(4) Denenchofu: Japan’s first “garden city” 田園調布の歴史 (1918-1928)

I will eventually write something more coherent on this topic, but for now, let me list some helpful resources concerning Denenchofu 田園調布, Japan’s first “garden city”, and currently one of the most desirable locations in Tokyo for upscale, suburban living (while still having access to good public transportation).

The place name is fairly literal: Denen 田園 means “garden” or “countryside” or “rural”; and Chofu is a local Tokyo place name (e.g. Chofu city 調布市 in southwest Tokyo.)

For reference, here’s a Google image search for “田園” – I suppose this is what the developers wanted to evoke in naming this suburb.

Den-en rural garden countryside Japan photo.jpg

Here’s a map and aerial photo of Denenchofu today. (Google Maps)

(1) Notes from “Garden city Japanese style: the case of Den-en Toshi Company Ltd., 1918-28”, by Shun-Ichi J. Watanabe

This article was published in Shaping an Urban World, edited by Gordon E. Cherry 1977/1980 (pages 129-143). Notes from my reading:

  • There was a land boom in Tokyo due to World War 1, which was initiated by land owning-speculators
  • The land that would become Denenchofu was essentially all farmland or woodlands
  • Shibusawa Eiichi helped organize the enterprise
  • A prospectus was published in 1918
  • A new train line would be built t serve the community (the Meguro-Kamata Electric Railway)
  • The community would be in the middle of nowhere – new facilities would need to be built to support the community
  • Denenchofu was not a “true” garden city in the mold of the British Ebeneezer Howard; Denenchofu was meant to be part of Tokyo, not completely separate
  • Denenchofu was built almost entirely as a private enterprise; there was no statutory/government planning
  • 1923’s devastating earthquake helped spur sales, as 20% of region’s housing was lost, and also as people were now more fearful of living in crowded areas that were susceptible to fire; these factors spurred upper-middle class Tokyo-ites to move to suburbs
  • By 1928 most of the land had been sold

The following photo includes interesting quotes about the impact of the 1923 earthquake on Denenchofu:


“Shibusawa’s son, who walked through the destroyed capital [Tokyo] to Den-en Toshi, recalls: ‘In contrast to the hell-like tragedies and miseries in the City area, how beautiful Senzoku area was!…This is heaven and that, hell!”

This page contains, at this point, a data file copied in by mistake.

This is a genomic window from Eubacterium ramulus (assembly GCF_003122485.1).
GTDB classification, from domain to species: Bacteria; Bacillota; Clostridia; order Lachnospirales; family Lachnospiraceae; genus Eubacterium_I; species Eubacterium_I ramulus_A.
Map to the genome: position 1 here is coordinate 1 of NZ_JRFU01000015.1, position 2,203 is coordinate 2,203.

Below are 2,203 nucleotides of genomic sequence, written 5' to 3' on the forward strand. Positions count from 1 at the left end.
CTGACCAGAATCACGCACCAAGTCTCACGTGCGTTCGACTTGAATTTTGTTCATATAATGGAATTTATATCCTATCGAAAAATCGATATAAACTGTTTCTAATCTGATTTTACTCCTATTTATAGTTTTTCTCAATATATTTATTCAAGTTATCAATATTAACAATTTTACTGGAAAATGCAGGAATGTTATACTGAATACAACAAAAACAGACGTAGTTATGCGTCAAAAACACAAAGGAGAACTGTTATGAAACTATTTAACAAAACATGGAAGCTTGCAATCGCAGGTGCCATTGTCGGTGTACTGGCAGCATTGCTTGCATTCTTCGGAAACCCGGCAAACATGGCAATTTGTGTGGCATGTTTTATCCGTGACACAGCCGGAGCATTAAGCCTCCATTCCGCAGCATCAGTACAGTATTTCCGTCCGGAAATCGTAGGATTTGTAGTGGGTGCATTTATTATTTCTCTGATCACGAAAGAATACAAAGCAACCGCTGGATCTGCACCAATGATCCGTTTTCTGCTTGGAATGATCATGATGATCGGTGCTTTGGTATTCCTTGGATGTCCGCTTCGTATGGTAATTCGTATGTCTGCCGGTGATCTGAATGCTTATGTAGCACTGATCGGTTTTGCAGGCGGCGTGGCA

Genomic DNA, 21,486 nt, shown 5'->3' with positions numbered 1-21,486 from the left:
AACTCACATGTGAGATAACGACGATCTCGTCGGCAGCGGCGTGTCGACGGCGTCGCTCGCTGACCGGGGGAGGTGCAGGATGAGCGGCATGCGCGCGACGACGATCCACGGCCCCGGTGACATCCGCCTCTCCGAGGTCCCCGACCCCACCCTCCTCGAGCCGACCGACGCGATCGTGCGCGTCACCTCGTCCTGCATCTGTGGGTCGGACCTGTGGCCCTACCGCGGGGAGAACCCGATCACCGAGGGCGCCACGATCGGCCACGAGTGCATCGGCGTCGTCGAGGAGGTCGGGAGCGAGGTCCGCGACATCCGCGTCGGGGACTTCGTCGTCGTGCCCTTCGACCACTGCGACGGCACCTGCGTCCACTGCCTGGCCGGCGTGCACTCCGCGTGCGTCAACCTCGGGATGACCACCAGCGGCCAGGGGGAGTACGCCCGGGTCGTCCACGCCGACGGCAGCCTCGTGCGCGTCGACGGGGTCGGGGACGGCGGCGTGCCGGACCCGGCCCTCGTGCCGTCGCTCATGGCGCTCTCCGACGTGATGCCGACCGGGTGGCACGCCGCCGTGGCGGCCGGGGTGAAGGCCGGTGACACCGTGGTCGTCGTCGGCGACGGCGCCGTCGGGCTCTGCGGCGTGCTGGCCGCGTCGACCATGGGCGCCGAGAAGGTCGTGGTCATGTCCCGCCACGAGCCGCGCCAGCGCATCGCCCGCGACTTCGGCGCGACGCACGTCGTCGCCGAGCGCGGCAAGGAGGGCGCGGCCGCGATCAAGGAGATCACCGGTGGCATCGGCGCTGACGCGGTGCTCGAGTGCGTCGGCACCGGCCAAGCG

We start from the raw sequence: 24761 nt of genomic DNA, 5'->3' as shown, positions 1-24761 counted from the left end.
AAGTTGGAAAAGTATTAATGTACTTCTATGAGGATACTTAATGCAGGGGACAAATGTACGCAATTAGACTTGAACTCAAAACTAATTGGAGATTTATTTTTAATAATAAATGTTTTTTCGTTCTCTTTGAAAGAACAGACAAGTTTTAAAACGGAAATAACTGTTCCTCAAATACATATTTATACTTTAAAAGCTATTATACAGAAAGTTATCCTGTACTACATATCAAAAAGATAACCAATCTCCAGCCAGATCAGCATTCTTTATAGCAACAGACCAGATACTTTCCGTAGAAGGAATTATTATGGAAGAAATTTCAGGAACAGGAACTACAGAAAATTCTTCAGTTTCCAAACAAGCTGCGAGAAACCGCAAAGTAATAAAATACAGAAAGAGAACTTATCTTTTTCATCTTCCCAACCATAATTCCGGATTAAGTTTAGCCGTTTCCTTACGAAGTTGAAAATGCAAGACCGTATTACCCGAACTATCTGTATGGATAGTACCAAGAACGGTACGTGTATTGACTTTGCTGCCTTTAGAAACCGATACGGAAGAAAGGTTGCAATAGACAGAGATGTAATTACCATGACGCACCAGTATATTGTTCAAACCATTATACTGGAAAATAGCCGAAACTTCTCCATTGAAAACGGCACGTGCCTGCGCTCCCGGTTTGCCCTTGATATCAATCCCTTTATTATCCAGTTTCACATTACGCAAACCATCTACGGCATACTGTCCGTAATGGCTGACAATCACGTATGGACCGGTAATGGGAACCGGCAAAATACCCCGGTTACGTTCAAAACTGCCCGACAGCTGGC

“The Tokyo earthquake accelerated the suburban exodus of the upper-middle class.”

[the company] “bought such a newspaper advertisement as: ‘This formidable earthquake has proved Den-en Toshi a sfae place. From the central city to Den-en Toshi! It means to move from a cinema without an emergency exit to a huge park. It is now that we should secure the land for peaceful life which is the most important property.'”

(2) Photos from book review: Garden Suburb of Evil, by Murray Fraser, April 22, 2014
(3) Regional Planning in Great Britain – Focus on the Transfer and Transformation of the Garden City Concept イギリスの地域計画 : 田園都市理論の受容と変容を中心として, by Etsuo Yamamura 山村悦夫 (PDF)

An excerpt: 

“The strongest influence of the English regional planning on the urban planning in Japan was from Howard’s Garden City concept. Through the construction of Letchworth and Welwyn Garden Cities and the establishment of the International Garden City Association, this concept became known all over the world.

The concept is contained in the publication by the Local Bureau of the Home Ministry in the detailed description on “The Garden City” and the Garden City Company Ltd which constructed “Denenchofu” (the first Garden City in Japan). In this book, the first two chapters were devoted to Garden City and the rest describing Western social works, living improvements and education.”

(4) Some personal thoughts
  • First Impressions: Denenchofu is not as “obnoxious” to me as gated communities in the United States because Denenchofu is not gated and does not bar public access to its streets.
  • Accessibility: it takes about 35 minutes to get from Denenchofu to Tokyo station; 17 minutes to get to Shibuya station.
  • Things to do: I’ve walked through the town twice; not much to do as far as I recall, though it is quite pleasant.
  • Similar places: A similarly upscale and pleasant community is Seijo 成城, the town surrounding Seijogakuen-Mae Station (map); this area has more shopping and a livelier feel than Denenchofu, but also has plenty of trees and a relaxing atmosphere. (map)
Other notes:
  • This place is also written as Den-en-chofu in English
  • Originally the place was called Tamagawadai Garden City (source).
Other ‘garden cities’ in the Tokyo area:
Other links:


  1. […] Tokiwadai Residential Area 常盤台住宅地 (map) is a suburban development that was came about with the opening of 武蔵常磐駅 Musashi-Jobu Station in 1935 (now ときわ台駅 Tokiwadai Station) (source). The station, on the Tobu Tojo Line 東武東上線, is just an 11-minute train ride from the hustle and bustle of Ikebukuro Station; because of the neighborhood’s quiet character (and its history), Tokiwadai is referred to as the “Denenchofu of Itabashi” 『板橋の田園調布』 (See: Denenchofu: Japan’s first “garden city”). […]


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